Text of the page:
The Librarians and the Mother Goose Chase by Greg Cox

The Librarians and the Mother Goose Chase by Greg CoxThe Librarians and the Mother Goose Chase (The Librarians, #2) by Greg Cox
Published by Tor Books on April 25 2017
Genres: Urban Fantasy
Format: Ebook
Source: NetGalley
Goodreads
three-half-stars

For millennia, the Librarians have secretly protected the world by keeping watch over dangerous magical relics. Cataloging and safeguarding everything from Excalibur to Pandora’s Box, they stand between humanity and those who would use the relics for evil.
Stories can be powerful. In 1719, Elizabeth Goose of Boston Massachusetts published a collection of rhyming spells as a children's book, creating a spellbook of terrifying power. The Librarian of that age managed to dispose of all copies of the book except one, which remained in the possession of Elizabeth Goose and her family, temporarily averting any potential disaster.
However, strange things are happening, A window washer in San Diego who was blown off his elevated perch by a freak gust of wind, but miraculously survived by landing on a canopy over the building entrance. A woman in rural Pennsylvania who was attacked by mutant rodents without any eyes. And, a college professor in England who somehow found herself trapped inside a prize pumpkin at a local farmer’s market. Baird and her team of Librarians suspect that the magic of Mother Goose is again loose in the world, and with Fynn Carson AWOL once again, it is up to Cassandra, Ezekiel, and Stone to track down the missing spellbook before the true power of the rhymes can be unleashed.

I was not familiar with the television show The Librarians before reading this book, although I don’t think it left me at a disadvantage, because I pretty quickly bought into the idea behind the series, as it reminded me of another television series I very much enjoyed called Warehouse 13, which was in a similar vein. While I thought this was an interesting idea, where The Mother Goose Chase went with it rubbed me the wrong way. I am not a big fan of the retold fairytale trend that is going on at the moment, but I’m willing to give anything a go once.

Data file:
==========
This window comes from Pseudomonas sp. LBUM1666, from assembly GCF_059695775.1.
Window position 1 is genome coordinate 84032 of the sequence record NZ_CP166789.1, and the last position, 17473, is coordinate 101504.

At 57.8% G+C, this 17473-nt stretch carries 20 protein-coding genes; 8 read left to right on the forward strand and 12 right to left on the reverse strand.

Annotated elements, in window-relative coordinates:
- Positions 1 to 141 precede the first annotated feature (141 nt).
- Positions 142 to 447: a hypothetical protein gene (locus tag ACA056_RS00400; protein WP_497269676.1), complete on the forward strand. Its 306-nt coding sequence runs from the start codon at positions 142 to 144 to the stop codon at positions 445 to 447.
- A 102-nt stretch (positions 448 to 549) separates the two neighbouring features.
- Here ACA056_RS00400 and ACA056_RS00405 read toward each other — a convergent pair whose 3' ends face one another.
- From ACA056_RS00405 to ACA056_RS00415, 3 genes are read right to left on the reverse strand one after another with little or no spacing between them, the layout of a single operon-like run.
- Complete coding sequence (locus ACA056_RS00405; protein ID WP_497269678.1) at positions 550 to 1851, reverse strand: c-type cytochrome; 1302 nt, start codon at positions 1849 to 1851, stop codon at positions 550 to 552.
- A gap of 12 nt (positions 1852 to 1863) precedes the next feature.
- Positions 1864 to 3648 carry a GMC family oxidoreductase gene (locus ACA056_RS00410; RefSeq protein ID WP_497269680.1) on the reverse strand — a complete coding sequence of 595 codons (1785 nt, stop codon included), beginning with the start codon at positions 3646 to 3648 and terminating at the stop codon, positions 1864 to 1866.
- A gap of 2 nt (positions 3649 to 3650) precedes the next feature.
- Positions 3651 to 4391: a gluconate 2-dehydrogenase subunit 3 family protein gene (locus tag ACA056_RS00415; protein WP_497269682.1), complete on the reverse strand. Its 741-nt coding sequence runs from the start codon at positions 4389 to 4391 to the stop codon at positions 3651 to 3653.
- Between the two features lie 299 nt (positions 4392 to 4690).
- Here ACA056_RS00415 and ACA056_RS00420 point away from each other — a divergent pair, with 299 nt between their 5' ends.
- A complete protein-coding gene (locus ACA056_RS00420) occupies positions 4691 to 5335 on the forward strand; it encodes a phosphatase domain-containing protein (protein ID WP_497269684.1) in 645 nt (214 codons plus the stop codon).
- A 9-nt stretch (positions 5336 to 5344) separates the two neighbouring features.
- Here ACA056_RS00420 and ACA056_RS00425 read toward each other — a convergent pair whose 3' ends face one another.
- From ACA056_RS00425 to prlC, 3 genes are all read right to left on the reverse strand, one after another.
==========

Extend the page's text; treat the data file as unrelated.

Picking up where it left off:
The book involves a small team of experts in the supernaturalish trying to recover the three parts of a mysterious spellbook, hidden by the heirs of Mother Goose. They are competing with dastardly enemies, and their deadly and unique minions. And if that was it, I would be right on board with that, but unfortunately the author had created a rod for their own back by setting up the gimmick of nursery rhymes as magic spells, which made some parts of the book much more complicated or contrived than needed.

While I enjoyed the characters and the interplay between them, and their interactions with the various villains who are littered throughout the story was playful and interesting, and they definitely kept me reading where I otherwise might have stopped for other reasons.

I found it difficult to decide where the book is pitched  – the ideas seem aimed at a YA audience, but some of the language and ideas are a bit more adult. I think the book will appeal to fans of the show, as well as people with more of an interest in the retold fairytale style of book.

I received a review copy from the publisher through NetGalley in exchange for an honest review.

three-half-stars
Rating Report
Plot
three-stars
Characters
four-half-stars
Writing
three-half-stars
Pacing
four-stars
Cover
four-stars
Overall: four-stars

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